Technical Report #160.
McDaniel, S., R. Loh, S. Dale, K.
Smith, and M. Vaidya. September 2008. Rehabilitation of
‘ōhi’a-swordfern (Metrosideros polymorpha-Nephrolepis multiflora)
woodlands following the Kupukupu Fire, Hawaii Volcanoes National
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The 2002 Kupukupu Fire burned more than 3,367 acres (1363
hectares) in Hawaii Volcanoes National Park. Four hundred and fifty-five
acres (184 hectares) were in transitionally dry to mesic ‘ōhi’a
swordfern woodland of which portions had previously burned in 1972,
1981, and 1992. Based on past studies, the effects of this fire were
expected to result in a reduction of abundance and diversity of native
species. In contrast, alien swordfern was expected to quickly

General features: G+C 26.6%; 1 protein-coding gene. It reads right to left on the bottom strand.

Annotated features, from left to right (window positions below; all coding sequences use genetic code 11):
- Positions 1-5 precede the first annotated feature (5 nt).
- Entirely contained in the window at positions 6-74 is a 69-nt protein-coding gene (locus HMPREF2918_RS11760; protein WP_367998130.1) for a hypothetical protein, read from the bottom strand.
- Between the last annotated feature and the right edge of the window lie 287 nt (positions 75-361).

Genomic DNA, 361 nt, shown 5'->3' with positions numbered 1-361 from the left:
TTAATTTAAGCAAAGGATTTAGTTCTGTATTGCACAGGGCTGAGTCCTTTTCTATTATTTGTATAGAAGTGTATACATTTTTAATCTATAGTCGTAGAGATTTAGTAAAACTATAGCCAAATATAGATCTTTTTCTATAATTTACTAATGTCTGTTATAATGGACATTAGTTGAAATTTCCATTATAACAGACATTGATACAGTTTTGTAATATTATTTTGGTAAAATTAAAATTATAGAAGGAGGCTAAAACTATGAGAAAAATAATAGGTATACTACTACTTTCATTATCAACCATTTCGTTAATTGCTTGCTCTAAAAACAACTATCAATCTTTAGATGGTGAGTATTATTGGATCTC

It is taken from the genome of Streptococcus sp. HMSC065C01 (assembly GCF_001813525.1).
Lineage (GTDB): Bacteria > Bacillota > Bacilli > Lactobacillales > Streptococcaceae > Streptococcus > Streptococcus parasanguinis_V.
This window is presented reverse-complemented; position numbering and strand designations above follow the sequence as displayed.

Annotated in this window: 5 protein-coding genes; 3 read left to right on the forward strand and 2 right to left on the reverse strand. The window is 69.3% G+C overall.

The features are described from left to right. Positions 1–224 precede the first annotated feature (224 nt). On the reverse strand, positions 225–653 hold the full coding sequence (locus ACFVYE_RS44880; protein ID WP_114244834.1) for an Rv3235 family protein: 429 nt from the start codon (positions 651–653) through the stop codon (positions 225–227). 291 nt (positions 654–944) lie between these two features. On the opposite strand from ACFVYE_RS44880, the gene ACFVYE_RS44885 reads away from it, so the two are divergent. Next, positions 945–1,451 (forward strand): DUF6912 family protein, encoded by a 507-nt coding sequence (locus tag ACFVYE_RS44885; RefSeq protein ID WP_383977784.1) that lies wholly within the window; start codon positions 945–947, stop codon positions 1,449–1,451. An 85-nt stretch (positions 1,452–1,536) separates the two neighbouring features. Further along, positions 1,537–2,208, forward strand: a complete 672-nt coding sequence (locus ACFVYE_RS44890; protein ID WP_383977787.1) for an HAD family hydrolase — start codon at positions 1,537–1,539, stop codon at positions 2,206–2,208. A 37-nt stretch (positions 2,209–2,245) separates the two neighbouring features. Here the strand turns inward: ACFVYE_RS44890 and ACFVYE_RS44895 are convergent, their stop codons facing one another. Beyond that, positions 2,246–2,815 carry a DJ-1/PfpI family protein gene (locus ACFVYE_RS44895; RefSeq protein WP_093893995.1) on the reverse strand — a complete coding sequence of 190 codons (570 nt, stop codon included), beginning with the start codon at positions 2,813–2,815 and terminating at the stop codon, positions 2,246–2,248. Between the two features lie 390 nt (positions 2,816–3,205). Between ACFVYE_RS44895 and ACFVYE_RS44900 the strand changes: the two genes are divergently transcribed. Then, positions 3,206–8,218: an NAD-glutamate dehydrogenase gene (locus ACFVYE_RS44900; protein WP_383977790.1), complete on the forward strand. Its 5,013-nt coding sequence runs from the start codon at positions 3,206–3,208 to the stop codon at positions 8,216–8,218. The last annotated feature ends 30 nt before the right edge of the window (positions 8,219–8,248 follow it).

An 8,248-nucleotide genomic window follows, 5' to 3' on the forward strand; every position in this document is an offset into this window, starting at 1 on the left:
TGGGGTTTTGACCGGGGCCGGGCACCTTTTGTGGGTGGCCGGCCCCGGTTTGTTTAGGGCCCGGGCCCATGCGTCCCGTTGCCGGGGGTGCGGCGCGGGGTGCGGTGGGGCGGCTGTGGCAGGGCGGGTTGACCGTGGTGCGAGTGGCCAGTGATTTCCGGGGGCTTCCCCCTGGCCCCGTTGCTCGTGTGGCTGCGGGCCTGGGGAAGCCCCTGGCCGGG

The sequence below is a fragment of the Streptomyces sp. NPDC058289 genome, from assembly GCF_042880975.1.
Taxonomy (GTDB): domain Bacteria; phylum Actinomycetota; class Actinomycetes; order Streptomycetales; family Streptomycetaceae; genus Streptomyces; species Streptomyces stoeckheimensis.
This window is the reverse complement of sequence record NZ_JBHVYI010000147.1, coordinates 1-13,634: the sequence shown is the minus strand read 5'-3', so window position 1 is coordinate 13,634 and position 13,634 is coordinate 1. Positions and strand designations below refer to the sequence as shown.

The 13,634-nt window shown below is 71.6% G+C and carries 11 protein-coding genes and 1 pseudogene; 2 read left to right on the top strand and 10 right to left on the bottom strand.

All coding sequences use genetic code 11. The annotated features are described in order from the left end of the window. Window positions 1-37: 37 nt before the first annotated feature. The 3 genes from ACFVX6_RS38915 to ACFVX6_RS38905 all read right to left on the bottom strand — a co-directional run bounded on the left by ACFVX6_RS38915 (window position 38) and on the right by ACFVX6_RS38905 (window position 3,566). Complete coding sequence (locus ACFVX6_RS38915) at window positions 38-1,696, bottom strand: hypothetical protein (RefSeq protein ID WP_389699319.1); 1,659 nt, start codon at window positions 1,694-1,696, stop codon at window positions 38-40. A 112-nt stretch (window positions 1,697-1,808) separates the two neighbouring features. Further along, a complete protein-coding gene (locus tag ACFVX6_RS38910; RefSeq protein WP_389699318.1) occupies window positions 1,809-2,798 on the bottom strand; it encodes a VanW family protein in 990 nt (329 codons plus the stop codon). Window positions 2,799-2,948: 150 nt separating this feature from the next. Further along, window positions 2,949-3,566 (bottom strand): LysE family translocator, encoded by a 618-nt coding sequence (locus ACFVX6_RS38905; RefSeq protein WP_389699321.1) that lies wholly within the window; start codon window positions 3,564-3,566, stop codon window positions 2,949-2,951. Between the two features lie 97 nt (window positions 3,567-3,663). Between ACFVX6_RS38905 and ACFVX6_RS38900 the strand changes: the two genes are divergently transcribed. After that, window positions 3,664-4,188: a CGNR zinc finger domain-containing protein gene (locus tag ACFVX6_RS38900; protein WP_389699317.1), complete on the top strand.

re-establish. Wildfire was expected to recur in this area given the
abundance of fine fuels provided by alien swordfern and grasses,
extended dry periods, and continued ignition sources provided by nearby
lava flows. Consequently, park managers adopted an aggressive approach
to restore native species by a combination of seeding and planting into
the burn. Establishment was focused primarily on fire-tolerant species.
Restoration efforts began in October 2002 and continued to March 2005.
Approximately 1,500 worker days were spent on the project, propagating
plants, planting, seeding and monitoring individuals in the field.
Thirty-five native plant species were established in the burn area by a
combination of direct seeding nearly 400,000 seeds and planting 12,646
individuals that were propagated in temporary greenhouses at HAVO.
Average survivorship of planted individuals was greater than 50% and
ranged between 10% and 92% by species. Of these, fourteen species had
reached reproductive maturity by Fall 2006. Seeds of seven of the
thirteen species seeded in the burn area germinated. Five species
survived beyond the first year seedling stage. Continued monitoring will
determine long term successional outcomes.